Kinds of Boxwood Plants
Boxwood is one of the most easy to care for shrubs. It is not fussy about light, soil or water. Like most plants it will look better when given optimum care. This is one of the most forgiving plants for hedges and topiaries. It can be clipped very tight due to the tiny leaves. Boxwood is hardy to USDA hardiness zone 5.
(Buxus sempervirens 'Suffruticosa)' is the true dwarf boxwood. The mature size is 4 to 5 feet tall, but it can be kept as small as 1 to 2 feet if desired. It is the perfect box for low herb garden hedges. It can be shaped into little ball topiary for added greenery in the perennial garden. Another small species is Korean boxwood (Buxus koreana). The most common variety used is 'Winter Gem,' which has deep green leaves that will turn bronze in winter. Korean box reaches up to 3 feet at maturity and is a slower-growing plant. Varieties of (Buxus sempervirens) are bred from European and American species of boxwood. Dwarf boxwood is thought to originate from a European form.
- Boxwood is one of the most easy to care for shrubs.
- Varieties of (Buxus sempervirens) are bred from European and American species of boxwood.
The size of common boxwood (Buxus sempervirens) catches many gardeners by surprise. This shrub can easily reach 15 to 20 feet tall at maturity. It is the perfect choice for a full-sized hedge. Common boxwood is easy to shape and keep clipped. The small leaves can be sheared without damaging its appearance. The individual shrubs can also be shaped into round or teardrop shapes. One variety of English boxwood, Buxus sempervirens 'Arborescens,' has a more open branched habit, and can be trained into the shape of a tree. There is also a variegated variety: Buxus sempervirens 'Aureo-variegata.' This one has creamy yellow outer edges and deep green leaves.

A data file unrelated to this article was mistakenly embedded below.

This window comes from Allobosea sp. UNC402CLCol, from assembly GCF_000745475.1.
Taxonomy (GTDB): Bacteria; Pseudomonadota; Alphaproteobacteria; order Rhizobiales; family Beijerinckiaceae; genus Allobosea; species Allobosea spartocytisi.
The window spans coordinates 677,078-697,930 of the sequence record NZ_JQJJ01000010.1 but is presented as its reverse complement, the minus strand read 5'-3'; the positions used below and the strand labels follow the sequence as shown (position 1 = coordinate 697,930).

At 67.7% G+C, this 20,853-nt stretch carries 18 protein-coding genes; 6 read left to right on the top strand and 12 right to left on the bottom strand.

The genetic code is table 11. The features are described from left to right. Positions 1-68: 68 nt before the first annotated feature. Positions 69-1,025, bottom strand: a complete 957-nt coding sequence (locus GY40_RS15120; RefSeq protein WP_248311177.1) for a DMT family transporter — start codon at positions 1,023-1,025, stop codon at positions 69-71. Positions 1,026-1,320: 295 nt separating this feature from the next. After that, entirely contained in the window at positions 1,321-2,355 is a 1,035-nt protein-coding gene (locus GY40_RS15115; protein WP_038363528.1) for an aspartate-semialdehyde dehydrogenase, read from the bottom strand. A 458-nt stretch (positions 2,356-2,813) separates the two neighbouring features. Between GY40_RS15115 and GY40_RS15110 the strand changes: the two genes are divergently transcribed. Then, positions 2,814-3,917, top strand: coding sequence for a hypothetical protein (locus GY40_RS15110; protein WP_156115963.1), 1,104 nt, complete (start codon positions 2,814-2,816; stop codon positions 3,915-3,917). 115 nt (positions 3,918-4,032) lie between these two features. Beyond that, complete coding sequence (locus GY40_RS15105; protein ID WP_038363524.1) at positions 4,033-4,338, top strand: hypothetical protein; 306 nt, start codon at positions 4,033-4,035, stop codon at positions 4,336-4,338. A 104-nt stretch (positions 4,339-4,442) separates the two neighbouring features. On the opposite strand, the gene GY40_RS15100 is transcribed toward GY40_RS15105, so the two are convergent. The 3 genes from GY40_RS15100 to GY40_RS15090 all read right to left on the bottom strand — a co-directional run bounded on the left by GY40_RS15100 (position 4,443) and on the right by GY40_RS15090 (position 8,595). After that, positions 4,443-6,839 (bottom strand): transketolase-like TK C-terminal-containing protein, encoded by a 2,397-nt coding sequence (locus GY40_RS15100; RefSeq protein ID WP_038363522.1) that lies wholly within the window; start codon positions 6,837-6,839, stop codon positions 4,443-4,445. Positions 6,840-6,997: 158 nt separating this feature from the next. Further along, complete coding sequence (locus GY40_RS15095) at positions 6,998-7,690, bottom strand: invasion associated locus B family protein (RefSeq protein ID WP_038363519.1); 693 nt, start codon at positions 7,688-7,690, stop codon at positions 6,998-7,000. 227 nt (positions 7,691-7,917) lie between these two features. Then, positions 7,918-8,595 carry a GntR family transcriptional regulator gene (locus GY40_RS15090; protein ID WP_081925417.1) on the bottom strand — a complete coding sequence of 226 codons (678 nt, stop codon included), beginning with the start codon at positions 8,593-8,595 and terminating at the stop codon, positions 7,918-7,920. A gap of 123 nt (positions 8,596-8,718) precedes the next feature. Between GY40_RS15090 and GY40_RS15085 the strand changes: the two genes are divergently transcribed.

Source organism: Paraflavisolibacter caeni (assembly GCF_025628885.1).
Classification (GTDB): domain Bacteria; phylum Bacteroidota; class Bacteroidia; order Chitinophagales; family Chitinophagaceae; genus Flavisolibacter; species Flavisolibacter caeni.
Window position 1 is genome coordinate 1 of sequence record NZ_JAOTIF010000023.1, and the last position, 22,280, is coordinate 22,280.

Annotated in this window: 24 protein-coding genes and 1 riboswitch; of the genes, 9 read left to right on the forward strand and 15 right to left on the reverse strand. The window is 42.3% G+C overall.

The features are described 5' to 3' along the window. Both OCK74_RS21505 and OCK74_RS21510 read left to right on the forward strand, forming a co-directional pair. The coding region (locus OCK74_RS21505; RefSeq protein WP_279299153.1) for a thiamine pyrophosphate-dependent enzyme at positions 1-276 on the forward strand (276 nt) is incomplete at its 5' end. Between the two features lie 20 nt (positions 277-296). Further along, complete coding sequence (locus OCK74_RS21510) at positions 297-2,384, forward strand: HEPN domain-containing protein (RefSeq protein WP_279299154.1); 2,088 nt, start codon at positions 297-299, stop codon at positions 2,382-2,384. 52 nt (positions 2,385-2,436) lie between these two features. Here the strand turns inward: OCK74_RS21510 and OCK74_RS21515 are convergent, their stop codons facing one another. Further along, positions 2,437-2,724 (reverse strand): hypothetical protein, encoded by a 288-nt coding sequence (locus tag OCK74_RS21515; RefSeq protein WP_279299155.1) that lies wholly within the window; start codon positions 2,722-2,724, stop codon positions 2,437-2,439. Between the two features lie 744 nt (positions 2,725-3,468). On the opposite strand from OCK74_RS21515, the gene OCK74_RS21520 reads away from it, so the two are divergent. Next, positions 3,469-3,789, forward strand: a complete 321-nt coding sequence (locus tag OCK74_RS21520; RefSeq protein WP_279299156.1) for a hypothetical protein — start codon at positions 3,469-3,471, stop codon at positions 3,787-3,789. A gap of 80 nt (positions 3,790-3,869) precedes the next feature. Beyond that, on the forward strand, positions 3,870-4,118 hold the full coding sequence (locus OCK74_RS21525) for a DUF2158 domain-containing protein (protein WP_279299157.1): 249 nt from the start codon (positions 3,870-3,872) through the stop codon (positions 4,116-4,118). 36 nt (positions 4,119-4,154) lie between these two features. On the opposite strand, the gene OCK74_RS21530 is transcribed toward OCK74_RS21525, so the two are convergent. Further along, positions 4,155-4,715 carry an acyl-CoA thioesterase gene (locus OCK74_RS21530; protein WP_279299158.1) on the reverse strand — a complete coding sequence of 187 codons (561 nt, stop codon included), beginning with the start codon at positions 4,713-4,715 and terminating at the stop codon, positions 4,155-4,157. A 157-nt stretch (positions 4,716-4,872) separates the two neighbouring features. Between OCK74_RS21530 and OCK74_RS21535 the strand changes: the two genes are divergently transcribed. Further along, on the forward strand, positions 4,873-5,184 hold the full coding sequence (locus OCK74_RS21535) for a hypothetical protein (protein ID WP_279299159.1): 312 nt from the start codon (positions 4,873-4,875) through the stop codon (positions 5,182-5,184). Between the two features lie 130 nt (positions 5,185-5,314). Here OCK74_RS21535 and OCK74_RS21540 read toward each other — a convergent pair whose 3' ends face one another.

- The size of common boxwood (Buxus sempervirens) catches many gardeners by surprise.
- One variety of English boxwood, Buxus sempervirens 'Arborescens,' has a more open branched habit, and can be trained into the shape of a tree.
Columnar Boxwood is a popular tall narrow boxwood. It will remain 2 feet or less in width, and eventually reach 8 to 10 feet tall. Columnar boxwood holds its natural shape with very little pruning. You can plant this one in containers for an exclamation point in the garden. An even newer variety of columnar boxwood is 'Green Tower.' It is similar in size and shape, but is said to pull through winter looking even better. Both are very good shrubs for limited spaces.
- Columnar Boxwood is a popular tall narrow boxwood.
- Columnar boxwood holds its natural shape with very little pruning.
Marci Degman has been a landscape designer and horticulture writer since 1997. She has an Associate of Applied Science in landscape technology and landscape design from Portland Community College. Degman writes a newspaper column for the "Hillsboro Argus" and radio tips for KUIK. Her teaching experience for Portland Community College has set the pace for her to write online instructional articles.